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June 14, 2017

Fertilizing Annual Plants

Just like humans, your annual plants are living things that need food to help them grow.

fertilizer for annual plants

Just like humans, your annual plants are living things that need food to help them grow. Along with sunlight and water, it is important that your plants are receiving the nutrients they need in order for you to have the best looking garden. Your annual plants gather several elements from the air and soil, but sometimes that isn’t enough. This is when fertilizer is useful, especially in the summer heat. Fertilizing your plants gives them those necessary nutrients that they may not be gathering, lessens the summer stress on them, and encourages more blooms. Learn about the nutrients that play a key role in your annual plants’ growth and the types of fertilizer that are available.

Fertilizer Nutrients

Plants need a variety of nutrients, but the three major ones are Nitrogen, Phosphorus, and Potassium. Nitrogen plays an important role in photosynthesis. Phosphorus supports the growth of roots, stems, flowers, and fruit. Potassium is a key part of how plants produce and digest their food. Overall, fertilizing your annual plants helps them get bigger, produce more flowers, and look more full and lush. Healthy soils rich in organic matter provide much of the nutrition that plants need, but for annuals especially it is a good idea to supplement this with fertilizer. Even potting mixes that advertise that they contain fertilizer should be supplemented with a liquid or granular fertilizer.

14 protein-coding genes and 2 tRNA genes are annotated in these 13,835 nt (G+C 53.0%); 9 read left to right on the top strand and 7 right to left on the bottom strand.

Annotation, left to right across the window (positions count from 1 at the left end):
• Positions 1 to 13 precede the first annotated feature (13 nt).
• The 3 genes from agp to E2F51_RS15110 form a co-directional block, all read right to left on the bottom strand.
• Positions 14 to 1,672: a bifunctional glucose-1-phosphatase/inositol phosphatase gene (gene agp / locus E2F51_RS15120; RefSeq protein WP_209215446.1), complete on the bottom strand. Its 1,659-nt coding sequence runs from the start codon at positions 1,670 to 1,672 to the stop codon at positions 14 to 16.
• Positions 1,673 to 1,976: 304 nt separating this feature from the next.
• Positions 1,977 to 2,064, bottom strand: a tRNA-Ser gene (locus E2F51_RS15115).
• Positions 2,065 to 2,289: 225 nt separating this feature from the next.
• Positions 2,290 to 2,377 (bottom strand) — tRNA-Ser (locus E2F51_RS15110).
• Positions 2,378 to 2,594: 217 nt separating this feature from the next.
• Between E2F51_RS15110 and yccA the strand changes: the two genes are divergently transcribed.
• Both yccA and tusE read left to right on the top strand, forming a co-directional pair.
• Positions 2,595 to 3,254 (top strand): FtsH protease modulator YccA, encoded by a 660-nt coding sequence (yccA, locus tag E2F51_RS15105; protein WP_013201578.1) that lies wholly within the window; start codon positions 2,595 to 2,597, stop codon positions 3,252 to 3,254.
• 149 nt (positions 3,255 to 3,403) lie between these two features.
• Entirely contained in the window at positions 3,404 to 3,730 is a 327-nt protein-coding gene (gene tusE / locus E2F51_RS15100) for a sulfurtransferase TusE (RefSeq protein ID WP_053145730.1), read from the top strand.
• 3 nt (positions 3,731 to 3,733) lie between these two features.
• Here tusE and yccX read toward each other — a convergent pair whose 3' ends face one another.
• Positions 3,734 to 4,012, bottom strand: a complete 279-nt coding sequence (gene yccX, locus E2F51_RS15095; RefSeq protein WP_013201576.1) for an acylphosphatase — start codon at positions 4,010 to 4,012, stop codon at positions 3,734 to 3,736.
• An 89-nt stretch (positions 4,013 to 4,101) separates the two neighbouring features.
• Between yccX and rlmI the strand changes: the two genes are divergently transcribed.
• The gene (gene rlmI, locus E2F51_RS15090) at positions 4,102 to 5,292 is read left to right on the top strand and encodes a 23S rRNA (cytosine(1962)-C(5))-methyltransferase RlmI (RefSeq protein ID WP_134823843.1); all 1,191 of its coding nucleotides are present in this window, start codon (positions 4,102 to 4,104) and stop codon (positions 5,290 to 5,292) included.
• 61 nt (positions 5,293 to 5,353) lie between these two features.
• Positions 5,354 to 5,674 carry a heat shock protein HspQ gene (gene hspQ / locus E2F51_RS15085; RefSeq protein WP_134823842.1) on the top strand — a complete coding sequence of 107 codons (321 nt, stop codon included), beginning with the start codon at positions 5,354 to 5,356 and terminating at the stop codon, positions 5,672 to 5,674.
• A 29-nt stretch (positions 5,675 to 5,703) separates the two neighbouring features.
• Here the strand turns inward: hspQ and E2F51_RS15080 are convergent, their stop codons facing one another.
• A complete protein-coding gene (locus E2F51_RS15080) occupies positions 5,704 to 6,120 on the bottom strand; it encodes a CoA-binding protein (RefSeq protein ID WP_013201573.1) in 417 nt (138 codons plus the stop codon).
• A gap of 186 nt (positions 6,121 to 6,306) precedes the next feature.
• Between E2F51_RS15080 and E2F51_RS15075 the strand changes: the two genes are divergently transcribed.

Types of Fertilizer

Liquid fertilizers come either as a liquid to be diluted in water or granules meant to be dissolved in water. These work great for fertilizing during the growing season while you water your plants. Granular fertilizers come as solid pieces which you sprinkle onto the soil at the time of planting. These are generally slow-release fertilizers, which means it takes longer for the nutrients to become available to the plants but they provide nutrition for a large part of the growing season.

On the fertilizer package, you’ll see three numbers (like 5-10-5), this is the Nitrogen, Phosphorus, and Potassium content of the fertilizer, in that order. Generally speaking, an all-purpose fertilizer such as a 10-10-10 is great for most annuals. When applying fertilizer, always follow the directions on the package – it is possible to over-fertilize!

Check out our Garden Maintenance Schedule to learn more about when you should be fertilizing your plants!

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